A day after
The study, conducted by researchers at
The research was published Wednesday in the American Journal of Clinical Nutrition.
Among patrons of food-service establishments who would normally buy a sweetened soda in a container larger than 18 oounces, the researchers explored the effect of a variety of consumer responses to the portion ban, ranging from the wholly compliant to the completely defiant. In a scenario they suggested might be most realistic, the researchers presumed that 80% of consumers would respond to the portion-control measure by buying a 16-ounce drink instead. The remaining 20% would purchase two 16-ounce drinks, an end-run that would result in more calories consumed.
If such a cap were to extend across the country -- an unlikely prospect -- and 80% of consumers responded to it by buying smaller drinks, the researchers projected that each American child would reduce his or her daily caloric intake by an average of 6.9 calories, with an average 6.3-calorie daily reduction for every American man and woman.
Past research has established that overweight and obese Americans are more likely than normal-weight consumers to buy and consume super-sized sweetened drinks in food-service establishments. Consequently, the average daily calorie reduction among the overweight and obese -- 4.8 calories for adults and children alike -- would be greater than those among Americans of normal weight. Such adults would take in an average of 4.2 fewer calories daily, and children would take in on average 3.3 fewer calories daily.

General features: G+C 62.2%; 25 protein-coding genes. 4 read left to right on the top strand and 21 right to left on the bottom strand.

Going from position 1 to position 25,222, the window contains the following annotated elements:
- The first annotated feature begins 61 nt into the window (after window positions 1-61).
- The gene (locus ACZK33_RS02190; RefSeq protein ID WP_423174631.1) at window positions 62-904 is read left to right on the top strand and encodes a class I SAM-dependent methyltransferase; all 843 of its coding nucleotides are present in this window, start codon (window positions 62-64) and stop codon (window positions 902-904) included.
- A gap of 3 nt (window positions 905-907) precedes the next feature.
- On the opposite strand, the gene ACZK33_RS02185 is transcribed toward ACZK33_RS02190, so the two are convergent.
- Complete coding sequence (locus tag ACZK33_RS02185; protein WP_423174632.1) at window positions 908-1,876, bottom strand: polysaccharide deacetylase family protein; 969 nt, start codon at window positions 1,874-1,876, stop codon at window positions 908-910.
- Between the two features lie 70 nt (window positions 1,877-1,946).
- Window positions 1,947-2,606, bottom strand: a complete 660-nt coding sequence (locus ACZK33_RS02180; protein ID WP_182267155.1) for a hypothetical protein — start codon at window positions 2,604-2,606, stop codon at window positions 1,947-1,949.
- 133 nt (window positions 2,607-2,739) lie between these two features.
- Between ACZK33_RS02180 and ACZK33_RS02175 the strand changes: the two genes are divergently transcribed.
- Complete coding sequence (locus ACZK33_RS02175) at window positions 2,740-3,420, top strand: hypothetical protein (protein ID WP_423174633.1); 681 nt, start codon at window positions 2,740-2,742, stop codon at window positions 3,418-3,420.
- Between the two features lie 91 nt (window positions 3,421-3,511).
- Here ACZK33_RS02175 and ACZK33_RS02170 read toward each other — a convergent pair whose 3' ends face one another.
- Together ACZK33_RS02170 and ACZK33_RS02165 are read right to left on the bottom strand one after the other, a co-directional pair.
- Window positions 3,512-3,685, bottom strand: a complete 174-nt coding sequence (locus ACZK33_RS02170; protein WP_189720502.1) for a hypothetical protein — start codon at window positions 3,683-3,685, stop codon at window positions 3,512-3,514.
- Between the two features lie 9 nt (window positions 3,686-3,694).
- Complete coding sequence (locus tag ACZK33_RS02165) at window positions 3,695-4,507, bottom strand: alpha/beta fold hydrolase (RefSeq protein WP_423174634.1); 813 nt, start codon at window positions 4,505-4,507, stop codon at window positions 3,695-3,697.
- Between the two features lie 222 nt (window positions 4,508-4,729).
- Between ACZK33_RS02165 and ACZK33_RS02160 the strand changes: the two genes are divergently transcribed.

At the same time, the finding that low-income consumers pared about the same number of calories from their daily intake as those with higher incomes may undermine an argument mustered by many opponents of soda restrictions or taxes: that such measures restrict poor people's choices but not those of higher-income consumers.
Gus K. West, president of the Washington-based Hispanic Institute, says it's time for that argument to lose its power anyway. In low-income communities and Latino communities disproportionately affected by
"We believe overall, the community as a whole is going to benefit more than be negatively affected. We don't believe they've demonstrated the store owners are going to really suffer any hardship, and there's no evidence to prove that low-income consumers are going to turn around and buy another portion. We don't buy that argument."
On Tuesday, New York City health officials appeared in court to appeal a judge's decision to strike down Bloomberg's proposed cap on sodas sold in the city's food establishments, snack bars and sports venues. City attorney Fay Ng defended the rule's scientific and legal underpinnings, arguing not only that it would improve New Yorkers' health, but also that it did not overreach the city's legal powers.